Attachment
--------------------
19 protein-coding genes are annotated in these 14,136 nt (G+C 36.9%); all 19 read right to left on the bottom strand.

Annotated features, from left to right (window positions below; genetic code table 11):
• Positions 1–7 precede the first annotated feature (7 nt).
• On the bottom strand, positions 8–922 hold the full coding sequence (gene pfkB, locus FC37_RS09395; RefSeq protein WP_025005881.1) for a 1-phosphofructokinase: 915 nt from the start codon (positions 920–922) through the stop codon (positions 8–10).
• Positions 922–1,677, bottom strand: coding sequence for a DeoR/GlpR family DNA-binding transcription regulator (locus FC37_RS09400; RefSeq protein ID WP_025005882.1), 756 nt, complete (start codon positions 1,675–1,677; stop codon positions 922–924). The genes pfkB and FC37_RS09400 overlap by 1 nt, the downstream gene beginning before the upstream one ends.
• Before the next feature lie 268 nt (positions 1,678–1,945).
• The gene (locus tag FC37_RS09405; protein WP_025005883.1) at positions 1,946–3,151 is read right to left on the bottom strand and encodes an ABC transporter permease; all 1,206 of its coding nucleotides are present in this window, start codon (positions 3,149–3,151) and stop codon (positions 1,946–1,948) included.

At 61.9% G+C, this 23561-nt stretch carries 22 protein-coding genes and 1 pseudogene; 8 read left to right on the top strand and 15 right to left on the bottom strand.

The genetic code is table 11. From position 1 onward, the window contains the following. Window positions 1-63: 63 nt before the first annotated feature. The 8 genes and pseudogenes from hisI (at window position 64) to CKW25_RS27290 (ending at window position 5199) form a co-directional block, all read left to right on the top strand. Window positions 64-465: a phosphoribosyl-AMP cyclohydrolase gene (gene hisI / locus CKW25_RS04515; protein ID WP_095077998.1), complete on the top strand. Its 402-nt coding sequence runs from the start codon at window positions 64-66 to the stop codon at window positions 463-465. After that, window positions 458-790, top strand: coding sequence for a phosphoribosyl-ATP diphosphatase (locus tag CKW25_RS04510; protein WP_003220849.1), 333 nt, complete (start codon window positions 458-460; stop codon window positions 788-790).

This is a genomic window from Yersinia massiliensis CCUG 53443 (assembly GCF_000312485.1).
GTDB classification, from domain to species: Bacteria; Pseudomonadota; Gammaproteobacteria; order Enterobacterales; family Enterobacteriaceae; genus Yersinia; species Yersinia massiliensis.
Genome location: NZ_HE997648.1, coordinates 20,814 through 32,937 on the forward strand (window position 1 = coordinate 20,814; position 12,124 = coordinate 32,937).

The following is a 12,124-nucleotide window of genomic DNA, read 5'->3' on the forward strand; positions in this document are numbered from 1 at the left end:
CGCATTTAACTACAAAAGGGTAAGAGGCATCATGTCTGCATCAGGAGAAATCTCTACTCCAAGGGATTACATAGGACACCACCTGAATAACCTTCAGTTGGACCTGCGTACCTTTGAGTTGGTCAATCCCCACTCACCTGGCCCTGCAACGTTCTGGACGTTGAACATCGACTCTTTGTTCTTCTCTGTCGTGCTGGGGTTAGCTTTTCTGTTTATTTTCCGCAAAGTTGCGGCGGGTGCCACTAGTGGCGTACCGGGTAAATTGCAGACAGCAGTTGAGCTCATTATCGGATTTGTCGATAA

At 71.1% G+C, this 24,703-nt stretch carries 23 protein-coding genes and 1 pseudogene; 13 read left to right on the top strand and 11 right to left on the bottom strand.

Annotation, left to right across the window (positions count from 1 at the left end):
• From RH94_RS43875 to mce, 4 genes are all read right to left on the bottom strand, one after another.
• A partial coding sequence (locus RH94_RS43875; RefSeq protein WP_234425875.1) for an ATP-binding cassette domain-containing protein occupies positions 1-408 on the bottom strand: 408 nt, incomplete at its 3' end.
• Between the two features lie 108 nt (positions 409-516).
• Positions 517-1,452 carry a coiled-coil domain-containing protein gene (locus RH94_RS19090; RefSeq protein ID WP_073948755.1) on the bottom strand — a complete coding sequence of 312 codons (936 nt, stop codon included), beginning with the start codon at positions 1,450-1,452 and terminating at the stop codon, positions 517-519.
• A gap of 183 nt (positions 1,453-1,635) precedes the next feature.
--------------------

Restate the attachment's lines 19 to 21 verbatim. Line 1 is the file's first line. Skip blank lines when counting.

• Between the two features lie 108 nt (positions 409-516).
• Positions 517-1,452 carry a coiled-coil domain-containing protein gene (locus RH94_RS19090; RefSeq protein ID WP_073948755.1) on the bottom strand — a complete coding sequence of 312 codons (936 nt, stop codon included), beginning with the start codon at positions 1,450-1,452 and terminating at the stop codon, positions 517-519.
• A gap of 183 nt (positions 1,453-1,635) precedes the next feature.